Plaintiffs also urge that if State law must be applied, the law of a State other than Pennsylvania should be applied, since the respective plaintiffs in these three suits are all residents of other States. Particularly in the case of the plaintiff at Civil Action 69-429 is it urged that the State of Ohio has a substantial interest in that it bears the cost of plaintiff's most tragic institutionalization. Nevertheless, even applying the most liberal "contacts" theory, this factor cannot prevail over the outspoken policy of the Commonwealth of Pennsylvania to confer sovereign immunity upon the Commission with regard to its activities in maintaining Pennsylvania highways and any injuries which might result therefrom. See Allison v. Mennonite Publications Board, 123 F. Supp. 23 (W.D. Pa. 1954).
It is contended that the doctrine of sovereign immunity should not apply because the Pennsylvania Turnpike Commission carries liability insurance. While I find the argument compelling, the matter is again one for resolution by the Commonwealth of Pennsylvania.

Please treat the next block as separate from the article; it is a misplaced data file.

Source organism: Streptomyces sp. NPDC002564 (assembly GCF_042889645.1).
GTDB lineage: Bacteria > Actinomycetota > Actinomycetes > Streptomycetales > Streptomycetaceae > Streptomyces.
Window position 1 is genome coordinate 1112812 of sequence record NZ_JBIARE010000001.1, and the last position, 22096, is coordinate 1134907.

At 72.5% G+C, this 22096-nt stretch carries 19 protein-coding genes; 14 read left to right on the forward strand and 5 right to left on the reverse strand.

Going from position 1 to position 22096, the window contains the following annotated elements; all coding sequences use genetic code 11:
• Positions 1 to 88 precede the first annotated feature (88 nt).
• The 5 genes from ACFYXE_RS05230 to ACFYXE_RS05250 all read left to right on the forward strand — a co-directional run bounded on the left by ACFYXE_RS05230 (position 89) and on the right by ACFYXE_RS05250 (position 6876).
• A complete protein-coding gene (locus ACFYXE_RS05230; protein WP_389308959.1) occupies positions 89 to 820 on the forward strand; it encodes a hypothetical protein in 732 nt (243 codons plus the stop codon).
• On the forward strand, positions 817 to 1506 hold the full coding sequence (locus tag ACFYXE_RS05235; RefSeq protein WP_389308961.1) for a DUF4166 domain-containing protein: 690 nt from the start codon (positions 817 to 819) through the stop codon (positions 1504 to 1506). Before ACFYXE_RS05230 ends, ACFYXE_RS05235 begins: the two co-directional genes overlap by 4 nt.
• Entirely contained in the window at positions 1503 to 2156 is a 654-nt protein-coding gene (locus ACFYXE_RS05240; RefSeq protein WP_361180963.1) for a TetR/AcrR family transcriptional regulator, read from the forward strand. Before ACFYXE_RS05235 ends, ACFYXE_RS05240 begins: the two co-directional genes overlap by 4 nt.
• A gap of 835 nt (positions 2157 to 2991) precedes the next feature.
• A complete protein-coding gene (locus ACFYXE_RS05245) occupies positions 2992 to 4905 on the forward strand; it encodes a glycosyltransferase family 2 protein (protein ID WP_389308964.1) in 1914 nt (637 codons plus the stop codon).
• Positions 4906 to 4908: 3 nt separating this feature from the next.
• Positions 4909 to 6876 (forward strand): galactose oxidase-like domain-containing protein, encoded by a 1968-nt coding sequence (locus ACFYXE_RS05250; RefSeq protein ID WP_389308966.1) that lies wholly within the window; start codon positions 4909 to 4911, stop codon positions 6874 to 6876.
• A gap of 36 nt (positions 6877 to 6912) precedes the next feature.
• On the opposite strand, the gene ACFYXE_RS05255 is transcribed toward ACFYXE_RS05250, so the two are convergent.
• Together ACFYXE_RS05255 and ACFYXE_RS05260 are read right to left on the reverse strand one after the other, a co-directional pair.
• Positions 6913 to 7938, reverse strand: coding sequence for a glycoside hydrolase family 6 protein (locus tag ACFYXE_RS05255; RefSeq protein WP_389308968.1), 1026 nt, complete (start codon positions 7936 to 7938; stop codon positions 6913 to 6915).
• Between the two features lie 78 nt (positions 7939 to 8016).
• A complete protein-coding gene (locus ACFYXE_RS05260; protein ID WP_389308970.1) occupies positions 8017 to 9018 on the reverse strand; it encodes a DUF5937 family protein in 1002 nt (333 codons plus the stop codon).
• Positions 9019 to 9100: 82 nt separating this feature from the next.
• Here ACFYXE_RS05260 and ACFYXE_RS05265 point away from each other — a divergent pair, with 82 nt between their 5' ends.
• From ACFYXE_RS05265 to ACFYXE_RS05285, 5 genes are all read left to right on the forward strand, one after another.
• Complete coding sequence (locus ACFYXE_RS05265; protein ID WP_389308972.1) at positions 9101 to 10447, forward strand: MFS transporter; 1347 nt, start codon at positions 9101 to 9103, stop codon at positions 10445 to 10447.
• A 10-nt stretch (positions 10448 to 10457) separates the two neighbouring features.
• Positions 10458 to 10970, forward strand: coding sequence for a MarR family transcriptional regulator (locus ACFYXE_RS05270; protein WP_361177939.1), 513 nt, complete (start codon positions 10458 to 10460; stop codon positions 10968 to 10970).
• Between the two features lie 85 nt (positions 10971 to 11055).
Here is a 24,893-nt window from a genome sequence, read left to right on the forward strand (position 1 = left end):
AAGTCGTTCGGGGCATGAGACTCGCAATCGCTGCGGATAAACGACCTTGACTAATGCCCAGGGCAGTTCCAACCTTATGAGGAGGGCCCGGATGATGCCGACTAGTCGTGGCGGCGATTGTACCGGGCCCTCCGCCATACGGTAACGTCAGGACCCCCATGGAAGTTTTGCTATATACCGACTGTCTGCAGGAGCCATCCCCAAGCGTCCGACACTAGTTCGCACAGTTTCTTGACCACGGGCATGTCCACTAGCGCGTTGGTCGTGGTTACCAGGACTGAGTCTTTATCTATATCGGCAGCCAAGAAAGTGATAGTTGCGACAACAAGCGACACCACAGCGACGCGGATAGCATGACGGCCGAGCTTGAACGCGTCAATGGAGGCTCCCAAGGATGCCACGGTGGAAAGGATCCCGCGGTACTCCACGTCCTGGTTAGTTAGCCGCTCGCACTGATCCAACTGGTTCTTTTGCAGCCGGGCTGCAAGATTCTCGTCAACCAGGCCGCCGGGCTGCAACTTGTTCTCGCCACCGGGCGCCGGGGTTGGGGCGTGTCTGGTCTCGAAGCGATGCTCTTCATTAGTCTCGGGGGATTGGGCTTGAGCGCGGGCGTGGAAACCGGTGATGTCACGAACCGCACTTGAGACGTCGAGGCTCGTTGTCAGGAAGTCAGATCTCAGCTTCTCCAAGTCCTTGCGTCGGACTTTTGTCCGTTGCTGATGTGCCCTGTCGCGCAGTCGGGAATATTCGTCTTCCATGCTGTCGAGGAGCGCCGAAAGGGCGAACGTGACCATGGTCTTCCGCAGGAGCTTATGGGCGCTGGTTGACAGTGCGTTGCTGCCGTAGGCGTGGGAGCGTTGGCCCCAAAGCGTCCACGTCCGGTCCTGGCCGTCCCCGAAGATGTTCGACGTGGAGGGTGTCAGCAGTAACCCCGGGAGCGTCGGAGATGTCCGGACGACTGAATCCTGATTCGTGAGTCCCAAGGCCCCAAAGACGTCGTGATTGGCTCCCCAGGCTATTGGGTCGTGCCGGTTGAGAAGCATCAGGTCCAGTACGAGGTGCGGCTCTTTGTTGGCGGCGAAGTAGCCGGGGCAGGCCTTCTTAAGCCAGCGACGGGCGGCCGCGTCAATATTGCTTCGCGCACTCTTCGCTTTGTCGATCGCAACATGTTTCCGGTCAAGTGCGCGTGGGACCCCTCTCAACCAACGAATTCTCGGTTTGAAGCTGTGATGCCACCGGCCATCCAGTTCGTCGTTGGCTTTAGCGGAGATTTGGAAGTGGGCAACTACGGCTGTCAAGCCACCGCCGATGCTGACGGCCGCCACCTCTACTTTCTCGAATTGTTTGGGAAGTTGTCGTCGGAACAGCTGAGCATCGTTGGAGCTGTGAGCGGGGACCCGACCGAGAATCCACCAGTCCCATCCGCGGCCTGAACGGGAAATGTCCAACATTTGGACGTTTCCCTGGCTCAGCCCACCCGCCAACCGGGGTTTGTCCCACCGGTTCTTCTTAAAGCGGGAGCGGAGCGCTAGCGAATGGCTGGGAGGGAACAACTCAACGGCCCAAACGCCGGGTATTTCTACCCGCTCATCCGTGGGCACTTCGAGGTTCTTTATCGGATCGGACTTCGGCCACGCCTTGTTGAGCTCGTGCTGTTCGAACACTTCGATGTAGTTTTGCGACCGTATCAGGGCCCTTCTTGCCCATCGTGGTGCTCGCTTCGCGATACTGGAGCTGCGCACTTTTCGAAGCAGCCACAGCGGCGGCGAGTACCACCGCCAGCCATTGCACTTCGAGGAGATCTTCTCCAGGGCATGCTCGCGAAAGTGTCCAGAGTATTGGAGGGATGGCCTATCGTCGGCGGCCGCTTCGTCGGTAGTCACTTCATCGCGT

Finally, it is argued that the application of the doctrine of governmental immunity to bar plaintiffs' recovery against the Commission denies plaintiffs due process of law. While I disagree with the reasons in support of maintaining the distinction between a sovereign and others, with respect to liability for the commission of negligent acts, I may not substitute my judgment for that of the Commonwealth of Pennsylvania, nor can I find that the application of the doctrine of sovereign immunity herein would be so arbitrary as to constitute a denial of due process of law. See Sanner v. Trustees of Sheppard and Enoch Pratt Hospital, 278 F. Supp. 138 (D. Md. 1968), aff'd 398 F.2d 226, cert. denied 393 U.S. 982, 89 S. Ct. 453, 21 L. Ed. 2d 443 (1968).
During the interim between the hearing upon the instant Motion and this adjudication, the Court of Appeals for the Third Judicial Circuit has rendered a decision in the case of Harris v. Pennsylvania Turnpike Commission, 410 F.2d 1332, 3 Cir. (1969) which is directed to all but several of the issues raised herein and confirms as proper the dismissals requested. The decision in the Harris case, supra, is followed.
For the reasons stated above, defendants' Motions to Dismiss must be granted. An appropriate Order is entered.